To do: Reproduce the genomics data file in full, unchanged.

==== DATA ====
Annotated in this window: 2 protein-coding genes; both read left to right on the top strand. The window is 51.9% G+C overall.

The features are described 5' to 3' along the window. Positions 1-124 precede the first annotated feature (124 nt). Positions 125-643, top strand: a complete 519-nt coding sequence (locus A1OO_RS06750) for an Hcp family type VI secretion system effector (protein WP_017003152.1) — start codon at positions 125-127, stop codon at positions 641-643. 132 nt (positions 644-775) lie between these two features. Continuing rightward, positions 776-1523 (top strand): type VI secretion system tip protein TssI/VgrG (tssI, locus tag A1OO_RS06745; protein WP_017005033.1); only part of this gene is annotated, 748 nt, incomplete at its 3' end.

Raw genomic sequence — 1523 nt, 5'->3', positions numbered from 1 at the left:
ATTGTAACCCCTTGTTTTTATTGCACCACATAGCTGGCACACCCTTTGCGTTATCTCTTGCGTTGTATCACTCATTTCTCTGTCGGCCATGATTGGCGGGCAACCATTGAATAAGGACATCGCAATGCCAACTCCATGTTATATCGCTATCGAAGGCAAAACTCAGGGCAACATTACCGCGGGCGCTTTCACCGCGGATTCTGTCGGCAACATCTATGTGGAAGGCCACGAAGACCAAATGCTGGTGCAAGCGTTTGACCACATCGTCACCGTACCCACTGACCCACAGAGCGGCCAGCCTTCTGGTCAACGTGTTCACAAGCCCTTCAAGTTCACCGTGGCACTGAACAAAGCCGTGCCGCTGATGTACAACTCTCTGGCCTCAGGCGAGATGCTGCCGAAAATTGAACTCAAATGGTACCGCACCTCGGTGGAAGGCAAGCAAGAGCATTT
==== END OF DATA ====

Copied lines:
Annotated in this window: 2 protein-coding genes; both read left to right on the top strand. The window is 51.9% G+C overall.

The features are described 5' to 3' along the window. Positions 1-124 precede the first annotated feature (124 nt). Positions 125-643, top strand: a complete 519-nt coding sequence (locus A1OO_RS06750) for an Hcp family type VI secretion system effector (protein WP_017003152.1) — start codon at positions 125-127, stop codon at positions 641-643. 132 nt (positions 644-775) lie between these two features. Continuing rightward, positions 776-1523 (top strand): type VI secretion system tip protein TssI/VgrG (tssI, locus tag A1OO_RS06745; protein WP_017005033.1); only part of this gene is annotated, 748 nt, incomplete at its 3' end.

Raw genomic sequence — 1523 nt, 5'->3', positions numbered from 1 at the left:
ATTGTAACCCCTTGTTTTTATTGCACCACATAGCTGGCACACCCTTTGCGTTATCTCTTGCGTTGTATCACTCATTTCTCTGTCGGCCATGATTGGCGGGCAACCATTGAATAAGGACATCGCAATGCCAACTCCATGTTATATCGCTATCGAAGGCAAAACTCAGGGCAACATTACCGCGGGCGCTTTCACCGCGGATTCTGTCGGCAACATCTATGTGGAAGGCCACGAAGACCAAATGCTGGTGCAAGCGTTTGACCACATCGTCACCGTACCCACTGACCCACAGAGCGGCCAGCCTTCTGGTCAACGTGTTCACAAGCCCTTCAAGTTCACCGTGGCACTGAACAAAGCCGTGCCGCTGATGTACAACTCTCTGGCCTCAGGCGAGATGCTGCCGAAAATTGAACTCAAATGGTACCGCACCTCGGTGGAAGGCAAGCAAGAGCATTT